I know the differences between stochastic gradient descent and gradient descent, also the advantages of stochastic gradient descent over gradient descent like the performance of algorithm, not converting to local minima etc..

However can we say that SGD is complete replacement for gradient descent or are there any scenarios where SGD doesn't work well?


1 Answer 1


As with any algorithm, choosing one over the other comes with some pros and cons.

  • Gradient descent (GD) generally requires the entire set of data samples to be loaded in memory, since it operates on all of them at the same time, while SGD looks at one sample at a time
  • As a result of the above, SGD is better when there are memory limitations, or when used with data that is streaming in
  • Since GD looks at the data as a whole, it doesn't suffer as much from variance in the gradient as SGD does. Trying to combat this variance in SGD (which affects the rate of convergence) is an active area of research, though there are quite a few tricks out there that one can try.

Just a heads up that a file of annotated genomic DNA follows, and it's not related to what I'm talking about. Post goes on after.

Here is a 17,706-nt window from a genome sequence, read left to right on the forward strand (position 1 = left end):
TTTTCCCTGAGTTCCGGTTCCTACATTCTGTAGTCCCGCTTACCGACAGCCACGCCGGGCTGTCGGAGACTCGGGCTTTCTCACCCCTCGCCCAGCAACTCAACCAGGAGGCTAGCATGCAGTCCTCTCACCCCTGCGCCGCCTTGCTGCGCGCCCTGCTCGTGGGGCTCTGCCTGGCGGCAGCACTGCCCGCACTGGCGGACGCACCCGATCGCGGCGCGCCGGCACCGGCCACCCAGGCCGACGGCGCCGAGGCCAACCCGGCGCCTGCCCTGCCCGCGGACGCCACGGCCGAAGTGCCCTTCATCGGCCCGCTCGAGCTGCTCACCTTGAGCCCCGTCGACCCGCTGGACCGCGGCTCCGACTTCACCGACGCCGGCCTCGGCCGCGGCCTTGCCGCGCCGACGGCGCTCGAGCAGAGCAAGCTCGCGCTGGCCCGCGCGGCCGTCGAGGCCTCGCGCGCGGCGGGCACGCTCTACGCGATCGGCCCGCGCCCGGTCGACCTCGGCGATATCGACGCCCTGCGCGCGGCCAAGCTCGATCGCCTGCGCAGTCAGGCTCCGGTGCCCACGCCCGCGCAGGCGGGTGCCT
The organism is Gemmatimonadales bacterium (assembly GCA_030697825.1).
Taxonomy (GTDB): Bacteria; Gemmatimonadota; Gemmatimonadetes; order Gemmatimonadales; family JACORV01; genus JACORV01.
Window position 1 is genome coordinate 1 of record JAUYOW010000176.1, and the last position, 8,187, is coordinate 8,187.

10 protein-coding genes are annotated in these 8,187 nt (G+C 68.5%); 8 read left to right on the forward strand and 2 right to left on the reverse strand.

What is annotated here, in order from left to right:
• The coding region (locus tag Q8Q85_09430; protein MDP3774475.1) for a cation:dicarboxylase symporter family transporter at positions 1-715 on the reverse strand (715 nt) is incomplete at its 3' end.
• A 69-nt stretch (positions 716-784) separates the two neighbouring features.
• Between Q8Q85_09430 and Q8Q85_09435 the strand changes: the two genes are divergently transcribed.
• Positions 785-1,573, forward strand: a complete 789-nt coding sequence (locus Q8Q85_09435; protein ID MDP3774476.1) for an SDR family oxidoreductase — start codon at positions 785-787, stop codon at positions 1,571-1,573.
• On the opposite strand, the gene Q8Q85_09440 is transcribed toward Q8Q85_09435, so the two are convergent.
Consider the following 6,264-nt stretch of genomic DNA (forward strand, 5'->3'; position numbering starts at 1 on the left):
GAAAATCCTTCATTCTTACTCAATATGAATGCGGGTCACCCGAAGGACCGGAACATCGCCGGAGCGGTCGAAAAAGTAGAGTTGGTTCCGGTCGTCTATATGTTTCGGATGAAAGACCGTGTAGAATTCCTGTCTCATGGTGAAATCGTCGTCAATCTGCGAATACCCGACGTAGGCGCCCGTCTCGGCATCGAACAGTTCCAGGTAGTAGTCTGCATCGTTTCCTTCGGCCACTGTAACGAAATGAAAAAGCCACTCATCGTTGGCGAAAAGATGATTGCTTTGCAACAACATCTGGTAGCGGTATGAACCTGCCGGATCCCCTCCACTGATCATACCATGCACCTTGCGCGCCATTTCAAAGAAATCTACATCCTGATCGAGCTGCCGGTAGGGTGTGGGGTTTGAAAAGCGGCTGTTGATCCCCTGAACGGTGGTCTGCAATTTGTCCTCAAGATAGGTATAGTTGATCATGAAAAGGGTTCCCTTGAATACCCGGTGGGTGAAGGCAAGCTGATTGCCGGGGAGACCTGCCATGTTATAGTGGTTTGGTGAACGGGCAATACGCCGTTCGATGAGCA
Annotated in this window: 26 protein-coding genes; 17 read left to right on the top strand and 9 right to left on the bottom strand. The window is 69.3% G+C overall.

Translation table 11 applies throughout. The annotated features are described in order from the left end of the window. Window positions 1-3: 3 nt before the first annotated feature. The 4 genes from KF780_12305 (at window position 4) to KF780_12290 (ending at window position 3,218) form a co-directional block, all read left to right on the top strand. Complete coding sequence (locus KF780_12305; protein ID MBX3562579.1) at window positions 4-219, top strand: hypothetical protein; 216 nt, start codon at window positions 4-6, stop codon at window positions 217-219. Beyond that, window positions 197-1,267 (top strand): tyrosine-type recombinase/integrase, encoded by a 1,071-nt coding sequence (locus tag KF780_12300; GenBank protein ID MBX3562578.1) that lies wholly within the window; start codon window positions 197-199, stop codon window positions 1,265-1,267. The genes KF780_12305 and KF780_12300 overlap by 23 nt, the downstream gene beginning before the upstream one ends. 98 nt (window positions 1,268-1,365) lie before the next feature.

• GD can make use of vectorization for faster gradient computations, while the iterative process in SGD can be a bottleneck. However, SGD is still preferred over GD for large scale learning problems, because it can potentially reach a specified error threshold faster.

Take a look at this paper: Stocahstic Gradient Descent Tricks by Leon Bottou for more comparisons and tricks on improving SGD performance.

To answer the last part of your question: the paper says SGD doesn't work well when the Hessian is ill-conditioned.


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